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We examine Mazda’s bloodlines to find the history of the 808

13 August, 2015

The Mazda Grand Familia, as it was known in Japan, was sold as the Mazda 808 in some export markets including Asia, Australia, and New Zealand, and the Mazda 818 in many others (presumably due to the usage of numbers with a middle zero by the likes of Peugeot). The Mazda 808 body-style configurations on offer were the two-door coupé, the four-door sedan, and the five-door station wagon. The Grand Familia offered only in-line four-cylinder engines. In Japan, the largely identical rotary-powered versions were marketed as the Mazda Savanna, with export markets taking this model as the RX-3.

At the time of its launch the Mazda 808 was much underrated, although the New Zealand buyer did not have much of a choice of vehicles and power options, if any. Some 808s came with three-speed automatic transmissions. At the time it was considered to be a reasonable-performing vehicle, but over time its abilities have been somewhat surpassed. However this average performance, together with the ease with which the front can be swapped over to resemble the Mazda RX-3, saw the enthusiasts who lusted after more power slotting rotary engines into them, along with the customary lowered suspension, big fat exhausts, and fancy wheels — not to mention fancy paint jobs and sound systems that cost more than the cars!

Rotary power

Although the 808 with its reciprocating piston engine proved popular, most interest in the model was probably focused on the rotary-engine variation. Titled ‘Savanna’ in Japan, this version is more popularly known as the RX-3 and, like the 808, was available in either coupé, sedan or station-wagon form. Most early examples were fitted with Mazda’s 10A rotary engine, although some markets received 12A-powered version. The S102 cars were built between 1971 and 1973, with the second generation RX-3 produced between 1973 and 1975. A third series RX-3 became available in 1976 but was never available in New Zealand, all models being destined for the US and Japan. The RX-3, at that time the sportiest of Mazda’s Wankel-engined cars, bowed out in 1978 to make way for the new RX-7.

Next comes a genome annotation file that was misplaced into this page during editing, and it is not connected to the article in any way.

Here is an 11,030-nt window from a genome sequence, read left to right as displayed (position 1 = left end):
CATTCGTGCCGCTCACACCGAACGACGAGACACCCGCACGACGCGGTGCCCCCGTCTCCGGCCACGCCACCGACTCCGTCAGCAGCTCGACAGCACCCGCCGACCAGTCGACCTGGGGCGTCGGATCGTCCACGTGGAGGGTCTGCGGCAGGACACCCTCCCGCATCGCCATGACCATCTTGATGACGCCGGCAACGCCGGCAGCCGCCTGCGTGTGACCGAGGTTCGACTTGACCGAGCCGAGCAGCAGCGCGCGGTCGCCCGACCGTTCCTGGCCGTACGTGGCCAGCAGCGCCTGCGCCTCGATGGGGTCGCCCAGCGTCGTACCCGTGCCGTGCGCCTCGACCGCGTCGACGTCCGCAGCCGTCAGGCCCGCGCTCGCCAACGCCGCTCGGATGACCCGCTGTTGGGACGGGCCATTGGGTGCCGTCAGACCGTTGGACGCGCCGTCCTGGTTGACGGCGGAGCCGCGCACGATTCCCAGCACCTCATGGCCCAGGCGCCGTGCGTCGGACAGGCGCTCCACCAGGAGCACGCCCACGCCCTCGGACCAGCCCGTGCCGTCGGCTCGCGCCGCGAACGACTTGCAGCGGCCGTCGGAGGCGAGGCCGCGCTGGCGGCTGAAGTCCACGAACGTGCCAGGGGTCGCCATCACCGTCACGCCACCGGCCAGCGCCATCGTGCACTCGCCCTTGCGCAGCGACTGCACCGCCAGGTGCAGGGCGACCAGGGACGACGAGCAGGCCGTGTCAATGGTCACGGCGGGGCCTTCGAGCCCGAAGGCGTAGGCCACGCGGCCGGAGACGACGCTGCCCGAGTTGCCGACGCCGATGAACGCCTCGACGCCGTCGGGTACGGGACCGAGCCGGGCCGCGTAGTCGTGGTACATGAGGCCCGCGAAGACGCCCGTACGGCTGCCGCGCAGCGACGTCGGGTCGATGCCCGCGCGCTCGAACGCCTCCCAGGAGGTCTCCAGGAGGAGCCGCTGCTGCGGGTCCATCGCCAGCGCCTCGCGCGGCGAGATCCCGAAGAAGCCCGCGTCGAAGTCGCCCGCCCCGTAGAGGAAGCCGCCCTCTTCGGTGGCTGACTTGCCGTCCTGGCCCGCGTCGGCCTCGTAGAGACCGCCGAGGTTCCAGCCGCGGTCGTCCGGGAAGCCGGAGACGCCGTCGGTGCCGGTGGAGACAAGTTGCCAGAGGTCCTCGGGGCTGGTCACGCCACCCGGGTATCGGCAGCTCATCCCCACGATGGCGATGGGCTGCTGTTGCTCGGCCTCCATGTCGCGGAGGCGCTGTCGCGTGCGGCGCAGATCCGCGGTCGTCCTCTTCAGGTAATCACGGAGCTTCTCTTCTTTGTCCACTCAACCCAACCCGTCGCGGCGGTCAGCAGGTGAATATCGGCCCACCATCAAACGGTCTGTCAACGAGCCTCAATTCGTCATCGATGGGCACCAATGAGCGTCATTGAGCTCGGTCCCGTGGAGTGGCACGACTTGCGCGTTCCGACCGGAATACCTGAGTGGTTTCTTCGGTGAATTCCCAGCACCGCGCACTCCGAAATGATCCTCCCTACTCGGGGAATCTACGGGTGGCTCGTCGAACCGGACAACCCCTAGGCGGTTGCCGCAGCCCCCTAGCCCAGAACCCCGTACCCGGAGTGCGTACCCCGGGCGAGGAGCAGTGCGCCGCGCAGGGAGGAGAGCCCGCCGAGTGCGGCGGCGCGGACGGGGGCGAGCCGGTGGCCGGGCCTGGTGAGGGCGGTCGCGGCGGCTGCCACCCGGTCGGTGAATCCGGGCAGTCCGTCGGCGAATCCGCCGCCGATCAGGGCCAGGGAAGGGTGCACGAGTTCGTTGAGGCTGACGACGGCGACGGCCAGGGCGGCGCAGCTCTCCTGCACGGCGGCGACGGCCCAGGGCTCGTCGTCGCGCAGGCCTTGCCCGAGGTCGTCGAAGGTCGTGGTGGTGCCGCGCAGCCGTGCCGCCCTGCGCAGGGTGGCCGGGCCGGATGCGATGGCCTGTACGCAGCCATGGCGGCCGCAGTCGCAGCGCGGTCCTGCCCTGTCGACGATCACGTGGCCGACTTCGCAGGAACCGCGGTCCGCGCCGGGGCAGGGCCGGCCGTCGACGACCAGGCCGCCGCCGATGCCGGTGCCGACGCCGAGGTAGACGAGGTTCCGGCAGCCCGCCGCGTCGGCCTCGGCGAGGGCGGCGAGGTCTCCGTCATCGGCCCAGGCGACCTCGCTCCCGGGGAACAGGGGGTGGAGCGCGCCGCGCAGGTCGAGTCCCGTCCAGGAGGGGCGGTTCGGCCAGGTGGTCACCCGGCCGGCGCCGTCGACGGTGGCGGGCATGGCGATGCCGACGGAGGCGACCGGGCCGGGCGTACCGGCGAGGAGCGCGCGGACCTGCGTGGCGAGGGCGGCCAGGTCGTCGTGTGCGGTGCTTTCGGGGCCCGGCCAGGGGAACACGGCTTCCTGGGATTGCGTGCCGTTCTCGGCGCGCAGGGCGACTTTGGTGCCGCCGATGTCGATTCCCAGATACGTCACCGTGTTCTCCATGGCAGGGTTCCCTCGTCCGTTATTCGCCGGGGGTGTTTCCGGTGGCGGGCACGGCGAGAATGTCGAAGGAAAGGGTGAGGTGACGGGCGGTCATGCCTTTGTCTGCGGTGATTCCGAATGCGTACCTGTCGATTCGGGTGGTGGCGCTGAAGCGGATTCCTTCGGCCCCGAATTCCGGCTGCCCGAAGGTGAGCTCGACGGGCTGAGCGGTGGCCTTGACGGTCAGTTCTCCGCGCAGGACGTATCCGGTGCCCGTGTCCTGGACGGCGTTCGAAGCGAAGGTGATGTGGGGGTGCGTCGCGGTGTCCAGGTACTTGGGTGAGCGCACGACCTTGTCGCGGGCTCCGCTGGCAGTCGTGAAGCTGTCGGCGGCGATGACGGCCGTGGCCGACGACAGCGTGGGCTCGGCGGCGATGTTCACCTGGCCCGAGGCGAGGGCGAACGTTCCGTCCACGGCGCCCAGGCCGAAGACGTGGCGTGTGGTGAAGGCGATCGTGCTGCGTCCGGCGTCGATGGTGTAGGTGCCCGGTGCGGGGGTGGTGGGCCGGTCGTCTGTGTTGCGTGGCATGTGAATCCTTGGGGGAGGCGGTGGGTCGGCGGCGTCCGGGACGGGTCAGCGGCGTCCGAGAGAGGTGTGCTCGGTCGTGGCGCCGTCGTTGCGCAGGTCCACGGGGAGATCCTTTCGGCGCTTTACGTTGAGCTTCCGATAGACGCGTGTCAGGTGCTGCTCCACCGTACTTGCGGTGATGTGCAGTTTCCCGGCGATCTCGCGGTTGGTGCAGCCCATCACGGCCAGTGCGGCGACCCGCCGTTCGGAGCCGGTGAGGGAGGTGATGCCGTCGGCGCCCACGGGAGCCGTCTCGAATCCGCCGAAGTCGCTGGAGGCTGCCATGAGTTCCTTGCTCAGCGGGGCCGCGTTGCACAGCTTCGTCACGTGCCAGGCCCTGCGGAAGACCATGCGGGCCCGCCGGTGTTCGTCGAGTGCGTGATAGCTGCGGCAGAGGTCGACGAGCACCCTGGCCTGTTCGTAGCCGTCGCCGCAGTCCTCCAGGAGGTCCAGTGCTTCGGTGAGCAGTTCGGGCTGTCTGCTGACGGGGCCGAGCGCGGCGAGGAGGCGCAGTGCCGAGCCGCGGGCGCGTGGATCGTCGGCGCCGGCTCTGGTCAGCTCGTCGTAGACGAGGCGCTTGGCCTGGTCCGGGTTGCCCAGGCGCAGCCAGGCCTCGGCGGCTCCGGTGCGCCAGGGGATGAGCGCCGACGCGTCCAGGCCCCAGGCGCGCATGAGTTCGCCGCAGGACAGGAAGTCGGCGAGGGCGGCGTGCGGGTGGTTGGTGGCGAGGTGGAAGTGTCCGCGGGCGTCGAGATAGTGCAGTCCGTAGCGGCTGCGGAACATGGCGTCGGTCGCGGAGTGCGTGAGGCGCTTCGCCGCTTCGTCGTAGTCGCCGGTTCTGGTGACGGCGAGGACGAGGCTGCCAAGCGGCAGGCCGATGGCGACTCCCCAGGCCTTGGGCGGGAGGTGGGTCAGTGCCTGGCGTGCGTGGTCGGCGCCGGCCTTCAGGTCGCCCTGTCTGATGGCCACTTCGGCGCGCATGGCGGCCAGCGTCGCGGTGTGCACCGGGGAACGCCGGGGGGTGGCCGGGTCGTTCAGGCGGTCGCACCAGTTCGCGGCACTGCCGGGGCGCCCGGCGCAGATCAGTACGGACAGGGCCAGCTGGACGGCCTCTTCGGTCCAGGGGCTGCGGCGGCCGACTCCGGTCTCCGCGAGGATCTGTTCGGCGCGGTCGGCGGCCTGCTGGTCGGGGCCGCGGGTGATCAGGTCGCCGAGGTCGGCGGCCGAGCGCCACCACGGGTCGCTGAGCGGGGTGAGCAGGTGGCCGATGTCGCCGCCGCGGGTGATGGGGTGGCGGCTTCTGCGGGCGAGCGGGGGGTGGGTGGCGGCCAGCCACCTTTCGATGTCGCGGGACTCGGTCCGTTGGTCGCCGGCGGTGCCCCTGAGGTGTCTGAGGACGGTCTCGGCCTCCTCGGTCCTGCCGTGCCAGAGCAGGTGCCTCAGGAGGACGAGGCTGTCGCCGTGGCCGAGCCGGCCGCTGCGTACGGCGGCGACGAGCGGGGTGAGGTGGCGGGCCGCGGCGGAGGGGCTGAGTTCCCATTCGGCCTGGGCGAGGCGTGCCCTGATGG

The Jowett Jupiter turns 70

John Ball has always enjoyed tinkering with old boats and cars. He’s old enough to think having gearbox parts on newspaper on the floor of his bedroom, while the relevant car sat waiting on nail boxes, was a normal part of growing up. His passion has always tended towards old British bangers. He reckons he’s fortunate not to have got caught up in the American muscle scene.
John’s love affair with this Jupiter started in December 2015 when, with some time on his hands during a Christchurch trip, he searched online for ‘cars, before 1970 and in Christchurch’.

A passion for classics and customs

In the highly competitive field of New Zealand classic and custom restorations, reputations are won or lost on the ability to maintain consistently high standards of workmanship. A company managing to achieve this is D A Panel beating Ltd, of Rangiora near Christchurch. Is your classic or custom car restoration stalled, or in need of a refresh, or perhaps you are looking for experts to rebuild that recent import project out of Europe or the ‘States?